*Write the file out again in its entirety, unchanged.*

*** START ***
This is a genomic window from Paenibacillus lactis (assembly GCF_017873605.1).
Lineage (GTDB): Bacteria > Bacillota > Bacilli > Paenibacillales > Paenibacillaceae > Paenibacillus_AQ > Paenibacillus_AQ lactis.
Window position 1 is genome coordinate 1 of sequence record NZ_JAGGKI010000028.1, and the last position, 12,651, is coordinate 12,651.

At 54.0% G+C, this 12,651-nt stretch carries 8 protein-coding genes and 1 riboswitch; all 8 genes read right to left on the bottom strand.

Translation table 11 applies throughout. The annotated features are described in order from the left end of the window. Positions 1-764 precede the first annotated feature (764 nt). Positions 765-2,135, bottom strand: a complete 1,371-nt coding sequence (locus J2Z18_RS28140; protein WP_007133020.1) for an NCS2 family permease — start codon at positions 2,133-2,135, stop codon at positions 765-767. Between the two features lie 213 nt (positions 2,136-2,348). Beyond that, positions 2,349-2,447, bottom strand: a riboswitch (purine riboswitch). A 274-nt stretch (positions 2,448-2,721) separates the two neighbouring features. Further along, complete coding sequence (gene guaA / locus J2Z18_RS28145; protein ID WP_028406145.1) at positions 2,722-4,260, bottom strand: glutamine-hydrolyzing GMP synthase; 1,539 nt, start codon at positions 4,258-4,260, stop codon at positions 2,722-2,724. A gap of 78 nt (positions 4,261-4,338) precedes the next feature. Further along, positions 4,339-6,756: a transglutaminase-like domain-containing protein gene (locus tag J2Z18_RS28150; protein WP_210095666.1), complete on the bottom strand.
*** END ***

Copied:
This is a genomic window from Paenibacillus lactis (assembly GCF_017873605.1).
Lineage (GTDB): Bacteria > Bacillota > Bacilli > Paenibacillales > Paenibacillaceae > Paenibacillus_AQ > Paenibacillus_AQ lactis.
Window position 1 is genome coordinate 1 of sequence record NZ_JAGGKI010000028.1, and the last position, 12,651, is coordinate 12,651.

At 54.0% G+C, this 12,651-nt stretch carries 8 protein-coding genes and 1 riboswitch; all 8 genes read right to left on the bottom strand.

Translation table 11 applies throughout. The annotated features are described in order from the left end of the window. Positions 1-764 precede the first annotated feature (764 nt). Positions 765-2,135, bottom strand: a complete 1,371-nt coding sequence (locus J2Z18_RS28140; protein WP_007133020.1) for an NCS2 family permease — start codon at positions 2,133-2,135, stop codon at positions 765-767. Between the two features lie 213 nt (positions 2,136-2,348). Beyond that, positions 2,349-2,447, bottom strand: a riboswitch (purine riboswitch). A 274-nt stretch (positions 2,448-2,721) separates the two neighbouring features. Further along, complete coding sequence (gene guaA / locus J2Z18_RS28145; protein ID WP_028406145.1) at positions 2,722-4,260, bottom strand: glutamine-hydrolyzing GMP synthase; 1,539 nt, start codon at positions 4,258-4,260, stop codon at positions 2,722-2,724. A gap of 78 nt (positions 4,261-4,338) precedes the next feature. Further along, positions 4,339-6,756: a transglutaminase-like domain-containing protein gene (locus tag J2Z18_RS28150; protein WP_210095666.1), complete on the bottom strand.